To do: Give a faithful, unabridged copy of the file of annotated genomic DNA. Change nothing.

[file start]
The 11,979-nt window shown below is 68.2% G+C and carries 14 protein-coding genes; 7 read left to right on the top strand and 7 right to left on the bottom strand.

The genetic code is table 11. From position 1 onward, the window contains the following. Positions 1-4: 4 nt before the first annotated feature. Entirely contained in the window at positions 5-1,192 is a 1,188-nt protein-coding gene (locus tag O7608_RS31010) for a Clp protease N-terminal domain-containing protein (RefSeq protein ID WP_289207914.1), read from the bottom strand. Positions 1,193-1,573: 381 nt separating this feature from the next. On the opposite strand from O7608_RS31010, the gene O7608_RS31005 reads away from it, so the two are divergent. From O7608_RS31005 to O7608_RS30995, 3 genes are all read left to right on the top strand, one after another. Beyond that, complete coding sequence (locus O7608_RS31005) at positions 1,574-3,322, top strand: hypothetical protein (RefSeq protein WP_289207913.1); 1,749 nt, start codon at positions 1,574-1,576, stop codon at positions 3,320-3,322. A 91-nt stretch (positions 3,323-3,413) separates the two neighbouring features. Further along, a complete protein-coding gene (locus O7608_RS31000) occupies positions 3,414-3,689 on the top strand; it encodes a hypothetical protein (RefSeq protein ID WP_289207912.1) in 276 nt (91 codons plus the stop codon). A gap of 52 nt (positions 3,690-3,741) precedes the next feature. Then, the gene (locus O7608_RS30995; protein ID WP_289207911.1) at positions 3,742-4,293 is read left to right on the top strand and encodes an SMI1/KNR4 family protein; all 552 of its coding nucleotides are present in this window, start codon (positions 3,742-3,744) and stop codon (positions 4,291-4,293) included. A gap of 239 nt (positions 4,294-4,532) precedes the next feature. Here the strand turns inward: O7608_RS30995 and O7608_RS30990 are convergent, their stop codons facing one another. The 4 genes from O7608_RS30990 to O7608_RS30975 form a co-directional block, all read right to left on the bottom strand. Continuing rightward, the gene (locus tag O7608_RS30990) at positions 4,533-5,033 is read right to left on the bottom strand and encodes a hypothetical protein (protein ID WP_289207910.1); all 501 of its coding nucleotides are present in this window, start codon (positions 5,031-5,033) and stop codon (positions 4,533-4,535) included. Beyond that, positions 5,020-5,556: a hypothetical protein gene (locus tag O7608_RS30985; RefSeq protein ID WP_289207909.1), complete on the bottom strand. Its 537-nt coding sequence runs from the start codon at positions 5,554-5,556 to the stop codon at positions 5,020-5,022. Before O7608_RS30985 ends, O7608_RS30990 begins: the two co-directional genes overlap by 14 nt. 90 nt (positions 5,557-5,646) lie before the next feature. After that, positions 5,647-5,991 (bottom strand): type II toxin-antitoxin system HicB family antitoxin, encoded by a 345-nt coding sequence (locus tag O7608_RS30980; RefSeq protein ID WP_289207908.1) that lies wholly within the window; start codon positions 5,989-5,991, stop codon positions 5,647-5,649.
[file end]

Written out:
The 11,979-nt window shown below is 68.2% G+C and carries 14 protein-coding genes; 7 read left to right on the top strand and 7 right to left on the bottom strand.

The genetic code is table 11. From position 1 onward, the window contains the following. Positions 1-4: 4 nt before the first annotated feature. Entirely contained in the window at positions 5-1,192 is a 1,188-nt protein-coding gene (locus tag O7608_RS31010) for a Clp protease N-terminal domain-containing protein (RefSeq protein ID WP_289207914.1), read from the bottom strand. Positions 1,193-1,573: 381 nt separating this feature from the next. On the opposite strand from O7608_RS31010, the gene O7608_RS31005 reads away from it, so the two are divergent. From O7608_RS31005 to O7608_RS30995, 3 genes are all read left to right on the top strand, one after another. Beyond that, complete coding sequence (locus O7608_RS31005) at positions 1,574-3,322, top strand: hypothetical protein (RefSeq protein WP_289207913.1); 1,749 nt, start codon at positions 1,574-1,576, stop codon at positions 3,320-3,322. A 91-nt stretch (positions 3,323-3,413) separates the two neighbouring features. Further along, a complete protein-coding gene (locus O7608_RS31000) occupies positions 3,414-3,689 on the top strand; it encodes a hypothetical protein (RefSeq protein ID WP_289207912.1) in 276 nt (91 codons plus the stop codon). A gap of 52 nt (positions 3,690-3,741) precedes the next feature. Then, the gene (locus O7608_RS30995; protein ID WP_289207911.1) at positions 3,742-4,293 is read left to right on the top strand and encodes an SMI1/KNR4 family protein; all 552 of its coding nucleotides are present in this window, start codon (positions 3,742-3,744) and stop codon (positions 4,291-4,293) included. A gap of 239 nt (positions 4,294-4,532) precedes the next feature. Here the strand turns inward: O7608_RS30995 and O7608_RS30990 are convergent, their stop codons facing one another. The 4 genes from O7608_RS30990 to O7608_RS30975 form a co-directional block, all read right to left on the bottom strand. Continuing rightward, the gene (locus tag O7608_RS30990) at positions 4,533-5,033 is read right to left on the bottom strand and encodes a hypothetical protein (protein ID WP_289207910.1); all 501 of its coding nucleotides are present in this window, start codon (positions 5,031-5,033) and stop codon (positions 4,533-4,535) included. Beyond that, positions 5,020-5,556: a hypothetical protein gene (locus tag O7608_RS30985; RefSeq protein ID WP_289207909.1), complete on the bottom strand. Its 537-nt coding sequence runs from the start codon at positions 5,554-5,556 to the stop codon at positions 5,020-5,022. Before O7608_RS30985 ends, O7608_RS30990 begins: the two co-directional genes overlap by 14 nt. 90 nt (positions 5,557-5,646) lie before the next feature. After that, positions 5,647-5,991 (bottom strand): type II toxin-antitoxin system HicB family antitoxin, encoded by a 345-nt coding sequence (locus tag O7608_RS30980; RefSeq protein ID WP_289207908.1) that lies wholly within the window; start codon positions 5,989-5,991, stop codon positions 5,647-5,649.